The B-GS2-E is ideal for long-range accuracy. It is specifically designed for the designated marksman of a tactical squad. That means that the faultless reliability of its all-tool-steel construction is a key design feature. The first stage take-up has a smooth and light 2.3 pounds of pull and the second stage break is a tender 1.2 pounds. Geissele's B-GRF rapid fire model is designed for what the name indicates, with U.S. Special Ops forces in mind. It has an extra-short and light pull of either 4 or 3.2 pounds, making it ideal for three gun competitions or any time you need immediate follow-up shots.
Whether you are looking for long range accuracy and reliability or a whirlwind of follow up shots, these triggers have you covered. I've never heard a sour word spoken about Geissele, much the opposite, shooters tend to treat these things as though they have found the holy grail. Even the simplicity of the non-adjustable design could be considered a benefit.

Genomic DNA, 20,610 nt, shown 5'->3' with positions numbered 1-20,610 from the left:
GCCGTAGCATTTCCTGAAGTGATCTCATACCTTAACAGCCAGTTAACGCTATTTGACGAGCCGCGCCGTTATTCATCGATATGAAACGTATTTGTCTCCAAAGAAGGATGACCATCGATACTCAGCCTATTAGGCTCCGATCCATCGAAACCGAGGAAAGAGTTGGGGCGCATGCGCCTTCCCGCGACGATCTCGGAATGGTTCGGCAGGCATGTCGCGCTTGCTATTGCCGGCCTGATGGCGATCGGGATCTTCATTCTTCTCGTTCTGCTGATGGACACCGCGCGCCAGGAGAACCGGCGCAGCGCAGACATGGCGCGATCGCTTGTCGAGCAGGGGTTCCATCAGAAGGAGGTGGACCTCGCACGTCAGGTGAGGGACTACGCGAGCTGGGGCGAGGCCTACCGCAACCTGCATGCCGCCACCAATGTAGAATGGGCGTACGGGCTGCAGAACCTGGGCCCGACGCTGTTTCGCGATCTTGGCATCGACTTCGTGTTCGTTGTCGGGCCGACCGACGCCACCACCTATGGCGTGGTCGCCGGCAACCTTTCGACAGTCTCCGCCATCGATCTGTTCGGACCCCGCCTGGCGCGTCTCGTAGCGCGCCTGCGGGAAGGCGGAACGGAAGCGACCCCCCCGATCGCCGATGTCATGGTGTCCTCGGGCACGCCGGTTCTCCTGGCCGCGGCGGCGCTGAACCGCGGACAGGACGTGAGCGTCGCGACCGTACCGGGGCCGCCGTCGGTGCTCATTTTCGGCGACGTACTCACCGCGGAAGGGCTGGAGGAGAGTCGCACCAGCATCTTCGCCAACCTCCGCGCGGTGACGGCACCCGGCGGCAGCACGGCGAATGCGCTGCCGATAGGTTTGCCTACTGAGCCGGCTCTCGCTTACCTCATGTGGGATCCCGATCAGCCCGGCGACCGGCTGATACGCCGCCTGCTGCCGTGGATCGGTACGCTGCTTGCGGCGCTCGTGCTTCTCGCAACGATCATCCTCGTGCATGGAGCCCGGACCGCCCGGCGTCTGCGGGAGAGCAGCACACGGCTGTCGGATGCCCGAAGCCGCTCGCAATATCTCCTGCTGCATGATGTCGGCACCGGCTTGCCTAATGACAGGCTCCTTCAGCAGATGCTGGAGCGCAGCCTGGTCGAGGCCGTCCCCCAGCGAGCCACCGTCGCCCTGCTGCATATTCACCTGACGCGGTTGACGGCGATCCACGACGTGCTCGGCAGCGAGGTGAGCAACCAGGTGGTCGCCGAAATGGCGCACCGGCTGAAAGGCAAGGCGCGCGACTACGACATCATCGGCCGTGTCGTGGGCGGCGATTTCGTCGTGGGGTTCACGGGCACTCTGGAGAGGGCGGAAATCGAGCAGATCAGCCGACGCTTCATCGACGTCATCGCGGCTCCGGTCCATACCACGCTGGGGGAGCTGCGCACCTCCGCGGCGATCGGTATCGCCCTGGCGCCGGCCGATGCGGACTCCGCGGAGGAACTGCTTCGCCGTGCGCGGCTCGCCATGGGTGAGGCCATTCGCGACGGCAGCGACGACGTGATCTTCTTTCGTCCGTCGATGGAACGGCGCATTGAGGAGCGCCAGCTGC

Hiperfire has come out of nowhere to re-write the rule book in AR shooting systems. A trigger upgrade is one of the easiest ways to increase your accuracy and trigger pull speed. This is especially true if, like a Hiperfire, your new trigger is preternaturally light and has absolutely zero creep. It also has negligible over-travel. A light trigger pull doesn't have to mean a light hammer strike, as Hiperfire's cam over toggle engine technology proves.
This series comes two color-coded sets of springs, allowing you to select a trigger pull of either 2.5 or 3.5 pounds. Reliability is increased by the absence of set screws that could back themselves out. The key feature of this line of triggers is that the consistent pull provides no feedback at hammer release, guaranteeing against the development of a flinch or tense trigger finger. There are six models in this line of triggers. Genesis is the baseline model. The Auto model is for select-fire rifles with a full-auto setting.
The Competition model offers a huge amount of control and adjustability. The Reflex model is simply the Competition, but with a curved trigger shoe rather than straight. Finally, the Eclipse model is the Rolls Royce of the bunch, re-defining smooth and coated in nickel boron to prevent corrosion. Whichever model you choose, you'll see why many shooters prefer these even over a Geissele.
The feature of this line of triggers that stands out the most is the way the light trigger pull continues through the heavy hammer fall without feedback to the shooter. This takes a lot more engineering than may be apparent and translates into the greatest possible accuracy.